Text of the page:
- Demonstrate how you create massive value — in an economic contraction, no employers are looking for free-loaders or dead weight. If you can’t convince them you’re a good investment, you’ll get nowhere.
Lots of job hunters completely overlook these two crucial points because they get hung up on all sorts of less important details of getting a job. For example, while your resume needs to be current and demonstrate your qualifications, you can’t count on it to get you a job.
Companies don’t hire resumes, they hire people.
Your resume, cover letter, and any other documents you provide can only check boxes, they don’t sell you. The only thing that sells you best, is you. So don’t put too much time or confidence into your resume.
It’s the same reason you can’t solely rely on other people to get you your next job. Referrals, headhunters, and recruiters aren’t your golden ticket. Other people already have a lot on their plate, they’re running their operations and thinking about their careers, not yours. You’re just a small detail in their world. And while getting help from others can be useful, none of them will do a better job at presenting you than you will. So go into this endeavor with the belief that you are the only one who will make this happen.
Because you are. This leads to the third and final piece of advice.
Put this into practice: for any application you send, reach out directly to at least 5 potential decision-makers at the company you applied to. Send them copies of your resume and explain you’re ready to meet immediately to explain how you can increase the bottom line.
Tip #3 — Sell yourself at all times to get a job fast
Just like how a business must sell to create revenue, you must sell yourself if you want to get hired. Get out of the mindset of “applying” and “interviewing,” that’s what average people do, so at best you can expect average results.
Instead, pivot your mindset to “selling.” Focus every fiber of your being at all times on how you can create value for someone else. This isn’t the time to haggle the best possible bargain for yourself. Don’t carry around an attitude of selfishness or pride. Always act out of a spirit of service, presenting yourself as a valuable asset to anyone you encounter in a professional capacity.
This brings up another critical point — get your pride in check… When you’re hunting for that next job, think about this: who you are is less important than how you are. The company doesn’t care that you’re you. They care that certain qualities you have will make them more money. Those qualities are what you need to highlight and demonstrate how you’ll profit from your new employer.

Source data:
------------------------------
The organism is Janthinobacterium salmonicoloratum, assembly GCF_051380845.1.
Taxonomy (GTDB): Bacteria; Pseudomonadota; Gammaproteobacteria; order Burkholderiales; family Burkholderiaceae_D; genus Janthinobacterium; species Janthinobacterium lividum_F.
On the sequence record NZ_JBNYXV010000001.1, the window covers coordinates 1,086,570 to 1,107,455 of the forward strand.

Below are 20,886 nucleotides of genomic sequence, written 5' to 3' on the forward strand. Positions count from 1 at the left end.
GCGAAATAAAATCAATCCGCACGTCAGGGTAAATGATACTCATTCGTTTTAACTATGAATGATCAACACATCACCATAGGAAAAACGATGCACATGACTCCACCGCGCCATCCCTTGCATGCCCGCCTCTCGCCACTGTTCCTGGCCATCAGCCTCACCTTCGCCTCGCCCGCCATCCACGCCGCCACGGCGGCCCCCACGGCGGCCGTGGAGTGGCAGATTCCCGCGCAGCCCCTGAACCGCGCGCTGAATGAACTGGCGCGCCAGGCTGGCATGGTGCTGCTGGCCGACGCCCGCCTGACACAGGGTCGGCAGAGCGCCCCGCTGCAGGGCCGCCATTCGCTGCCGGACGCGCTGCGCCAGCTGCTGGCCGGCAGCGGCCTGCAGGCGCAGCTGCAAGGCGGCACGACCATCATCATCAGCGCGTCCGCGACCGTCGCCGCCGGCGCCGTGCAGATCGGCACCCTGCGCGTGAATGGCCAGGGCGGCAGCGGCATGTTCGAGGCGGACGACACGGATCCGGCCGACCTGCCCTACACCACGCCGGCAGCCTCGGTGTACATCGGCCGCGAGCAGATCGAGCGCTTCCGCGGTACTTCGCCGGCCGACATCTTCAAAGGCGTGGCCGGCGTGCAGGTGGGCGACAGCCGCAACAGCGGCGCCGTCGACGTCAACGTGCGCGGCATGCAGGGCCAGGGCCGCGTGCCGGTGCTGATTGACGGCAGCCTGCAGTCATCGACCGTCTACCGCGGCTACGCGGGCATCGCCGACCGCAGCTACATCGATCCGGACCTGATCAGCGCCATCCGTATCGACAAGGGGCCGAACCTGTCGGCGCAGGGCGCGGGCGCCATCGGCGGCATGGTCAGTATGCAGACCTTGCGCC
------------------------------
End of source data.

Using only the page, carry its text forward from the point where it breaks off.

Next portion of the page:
And always keep a positive and forward-thinking attitude.
The last thing an employer wants is somebody that’ll bring negative energy into their already-on-edge company. When you’re discussing employment, especially in an interview, focus on the positive and what lies ahead, do not talk about what you have done in the past. Talk about what you can do to create value for the company in the future.
Make big claims as to how you can positively impact the bottom line because, at the end of the day, the decision to hire you is all about revenue. Anyone who can sell their ability and willingness to do whatever it takes to assist in creating new money or saving existing money will always be desirable in any type of job market.
Put this into practice:
Make a list of your most valuable skills, and the top ways you create value for a business. Then connect them to a concrete way you could provide value to a new company you’re applying to. Write out at least three of them. Use them as the core elements of your sales pitch. (You could even use these in your direct communications with decision-makers. See Tip #2)
Don’t be fooled. If you’re ever laid off, it’s not a complete loss. Like every challenge, it’s an opportunity for you to find success in new ways. And if it happens, you need to take full advantage of that opportunity.
As I mentioned in the previous issue, part of working to keep your job is training every day, growing your knowledge, and expanding your skills.
If you’ve been laid off, it’s even more critical to do that. If you’re not actively hunting for jobs, you need to be spending your downtime training, studying, and honing a skill. The more value you can provide an employer, the more likely you’ll bounce back quickly.
If you apply these tips, I assure you that you will be employed. No matter what the state of the economy might be. I’m confident that if you go all-in on this, you could get a job in 72 hours (I wanted to say 36 hours but my team said nobody would believe me, so we’ll go with 72).
Just remember, if you lose your job, don’t lose your drive and purpose. Don’t fall into the typical unemployment traps. Stay productive, stay motivated, and find a new job as fast as you can. Massive challenges demand massive action. And massive action will give you massive results.